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11 Replies to “The backlash begins…”

  1. You just knew they were going to come out with negative responses, Shooting has two campaigns running side by side, one is to try and get more people to eat game whilst the other one is to campaign against banning lead shot. The following is a quote from BASC website. “Let me make BASC’s position on lead totally clear: no sound evidence, no change.”
    Try taking some lead shot game around schools and ask parents to sign a disclaimer to say its ok for their kids to eat game that might contain lead shot, it isn’t going to happen, one campaign blasts the other out of the sky, I’ve said it before shootings problems exist because the rot is at the top clinging to power, no vision and firmly stuck in the past

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  2. I think a bit of further research into the amount of carrion put out into the wider countryside via game releases is needed urgently. Only today was I driving across Whitfield estate in the North Pennines, observing the usually large numbers of dead and soon to be dead non-native pheasants all over the road. I can't help but wonder how many generalist predators this is supporting? This estate also sits at the heart of good black grouse and wild grey partridge populations - I wonder what effect via competition and disease transmission they could be having on our native species?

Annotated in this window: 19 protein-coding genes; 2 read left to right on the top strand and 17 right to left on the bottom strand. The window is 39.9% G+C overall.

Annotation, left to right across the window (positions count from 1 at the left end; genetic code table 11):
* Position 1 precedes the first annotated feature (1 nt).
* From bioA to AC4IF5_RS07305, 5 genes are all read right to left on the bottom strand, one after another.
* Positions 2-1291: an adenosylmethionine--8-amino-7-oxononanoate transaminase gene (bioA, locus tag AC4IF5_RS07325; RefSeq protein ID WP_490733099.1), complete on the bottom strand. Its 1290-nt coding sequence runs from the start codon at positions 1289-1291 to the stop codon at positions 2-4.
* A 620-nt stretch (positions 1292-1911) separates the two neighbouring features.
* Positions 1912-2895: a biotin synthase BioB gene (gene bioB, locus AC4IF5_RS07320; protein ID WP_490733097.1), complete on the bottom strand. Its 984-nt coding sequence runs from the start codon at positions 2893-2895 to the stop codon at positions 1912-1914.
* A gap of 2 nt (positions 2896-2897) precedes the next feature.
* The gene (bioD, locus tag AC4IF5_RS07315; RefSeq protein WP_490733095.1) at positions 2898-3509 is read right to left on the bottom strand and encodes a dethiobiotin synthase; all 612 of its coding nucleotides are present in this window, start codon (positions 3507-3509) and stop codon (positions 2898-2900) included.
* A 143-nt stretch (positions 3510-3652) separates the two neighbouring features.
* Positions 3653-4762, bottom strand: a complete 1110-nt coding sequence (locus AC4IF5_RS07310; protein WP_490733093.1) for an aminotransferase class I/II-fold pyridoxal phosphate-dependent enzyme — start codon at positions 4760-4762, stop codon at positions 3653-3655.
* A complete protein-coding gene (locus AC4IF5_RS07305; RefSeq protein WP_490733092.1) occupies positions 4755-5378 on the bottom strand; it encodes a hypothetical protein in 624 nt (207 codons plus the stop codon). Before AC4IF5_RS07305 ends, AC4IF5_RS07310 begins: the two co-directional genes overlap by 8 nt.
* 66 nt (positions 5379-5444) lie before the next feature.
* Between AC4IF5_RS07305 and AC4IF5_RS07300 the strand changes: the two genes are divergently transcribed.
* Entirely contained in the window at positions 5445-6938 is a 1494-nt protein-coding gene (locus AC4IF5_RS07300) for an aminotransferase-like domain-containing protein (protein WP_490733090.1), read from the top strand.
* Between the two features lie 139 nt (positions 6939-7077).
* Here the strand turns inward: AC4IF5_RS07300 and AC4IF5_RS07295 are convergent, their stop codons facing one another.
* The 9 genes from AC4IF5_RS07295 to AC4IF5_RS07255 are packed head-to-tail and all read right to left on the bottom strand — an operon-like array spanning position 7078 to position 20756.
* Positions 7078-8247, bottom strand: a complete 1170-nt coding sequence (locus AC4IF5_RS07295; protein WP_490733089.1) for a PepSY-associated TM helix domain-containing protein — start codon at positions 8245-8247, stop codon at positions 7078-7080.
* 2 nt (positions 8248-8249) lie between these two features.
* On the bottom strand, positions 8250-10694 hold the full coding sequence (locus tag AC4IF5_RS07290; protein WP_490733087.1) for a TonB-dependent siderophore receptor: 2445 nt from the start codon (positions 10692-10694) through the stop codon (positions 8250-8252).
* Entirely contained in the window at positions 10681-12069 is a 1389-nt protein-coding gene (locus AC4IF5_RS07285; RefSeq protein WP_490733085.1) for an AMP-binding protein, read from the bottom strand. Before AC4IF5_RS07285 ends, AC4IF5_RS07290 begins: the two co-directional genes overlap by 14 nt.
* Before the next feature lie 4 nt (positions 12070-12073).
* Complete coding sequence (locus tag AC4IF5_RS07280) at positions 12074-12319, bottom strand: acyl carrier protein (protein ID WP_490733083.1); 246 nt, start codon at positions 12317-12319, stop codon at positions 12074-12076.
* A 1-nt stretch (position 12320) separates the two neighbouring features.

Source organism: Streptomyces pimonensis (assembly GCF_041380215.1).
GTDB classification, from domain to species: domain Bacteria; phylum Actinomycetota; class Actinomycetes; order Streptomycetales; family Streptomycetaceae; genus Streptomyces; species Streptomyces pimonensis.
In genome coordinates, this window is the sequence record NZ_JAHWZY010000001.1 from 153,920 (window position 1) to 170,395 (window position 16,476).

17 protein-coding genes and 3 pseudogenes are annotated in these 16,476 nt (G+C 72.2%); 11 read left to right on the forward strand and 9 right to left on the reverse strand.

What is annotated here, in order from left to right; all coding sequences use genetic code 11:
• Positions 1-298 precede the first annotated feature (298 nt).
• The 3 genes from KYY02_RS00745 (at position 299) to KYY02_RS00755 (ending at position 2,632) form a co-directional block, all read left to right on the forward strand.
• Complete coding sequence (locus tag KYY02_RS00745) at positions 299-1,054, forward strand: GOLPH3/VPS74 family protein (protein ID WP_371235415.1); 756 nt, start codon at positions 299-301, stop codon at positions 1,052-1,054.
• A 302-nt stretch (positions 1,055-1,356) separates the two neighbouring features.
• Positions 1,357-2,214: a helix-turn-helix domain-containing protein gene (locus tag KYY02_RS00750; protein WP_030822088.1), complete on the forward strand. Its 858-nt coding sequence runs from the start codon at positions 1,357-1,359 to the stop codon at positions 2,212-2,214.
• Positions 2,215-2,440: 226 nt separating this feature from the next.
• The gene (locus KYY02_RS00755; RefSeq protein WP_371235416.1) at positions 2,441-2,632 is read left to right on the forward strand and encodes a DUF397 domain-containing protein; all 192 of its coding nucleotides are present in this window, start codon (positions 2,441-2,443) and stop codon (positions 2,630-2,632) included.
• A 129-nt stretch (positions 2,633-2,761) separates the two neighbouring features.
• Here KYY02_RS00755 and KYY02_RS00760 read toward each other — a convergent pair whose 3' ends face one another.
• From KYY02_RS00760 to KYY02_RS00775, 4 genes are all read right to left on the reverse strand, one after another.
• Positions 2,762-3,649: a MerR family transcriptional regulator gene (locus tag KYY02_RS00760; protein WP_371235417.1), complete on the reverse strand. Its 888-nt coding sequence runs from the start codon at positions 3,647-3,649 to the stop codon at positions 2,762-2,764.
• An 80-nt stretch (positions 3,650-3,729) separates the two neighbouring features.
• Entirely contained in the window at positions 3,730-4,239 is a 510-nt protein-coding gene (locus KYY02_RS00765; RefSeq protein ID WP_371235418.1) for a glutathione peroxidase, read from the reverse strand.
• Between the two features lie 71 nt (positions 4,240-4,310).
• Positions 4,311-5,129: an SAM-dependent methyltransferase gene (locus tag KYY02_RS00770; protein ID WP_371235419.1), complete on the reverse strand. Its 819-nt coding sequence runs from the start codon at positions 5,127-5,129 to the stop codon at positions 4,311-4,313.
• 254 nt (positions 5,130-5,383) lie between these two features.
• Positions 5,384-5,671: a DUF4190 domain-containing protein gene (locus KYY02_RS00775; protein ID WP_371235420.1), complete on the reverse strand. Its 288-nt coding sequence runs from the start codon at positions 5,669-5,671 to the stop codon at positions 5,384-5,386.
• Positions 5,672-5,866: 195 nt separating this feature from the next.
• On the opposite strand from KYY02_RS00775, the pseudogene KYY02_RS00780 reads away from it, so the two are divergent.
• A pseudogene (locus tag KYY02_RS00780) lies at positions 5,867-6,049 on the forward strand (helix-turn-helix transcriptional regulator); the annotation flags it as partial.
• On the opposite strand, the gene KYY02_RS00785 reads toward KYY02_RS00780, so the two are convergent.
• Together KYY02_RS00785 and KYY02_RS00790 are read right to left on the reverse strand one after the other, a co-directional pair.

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  3. Instead of making the USE of lead shot illegal, surely making the SALE of lead shot illegal would be much more effective. That's how it worked with the fishermen so why not here?
    As for the people mentioned here, maybe they still want asbestos in their children's schools? NO? I wonder why not?

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  4. Dave Mannifield took the thoughts right off of my fingers...absolutely right. I note the UK Government initially objected to this proposal.
    Reading the report on this conference in the Guardian on-line I was aware that for once wildlife, conservation and the environment were not being used as 'dirty-words.'

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  5. It would be good to see critical remarks concerning lead shot accompanied by criticisms of steel shot as well.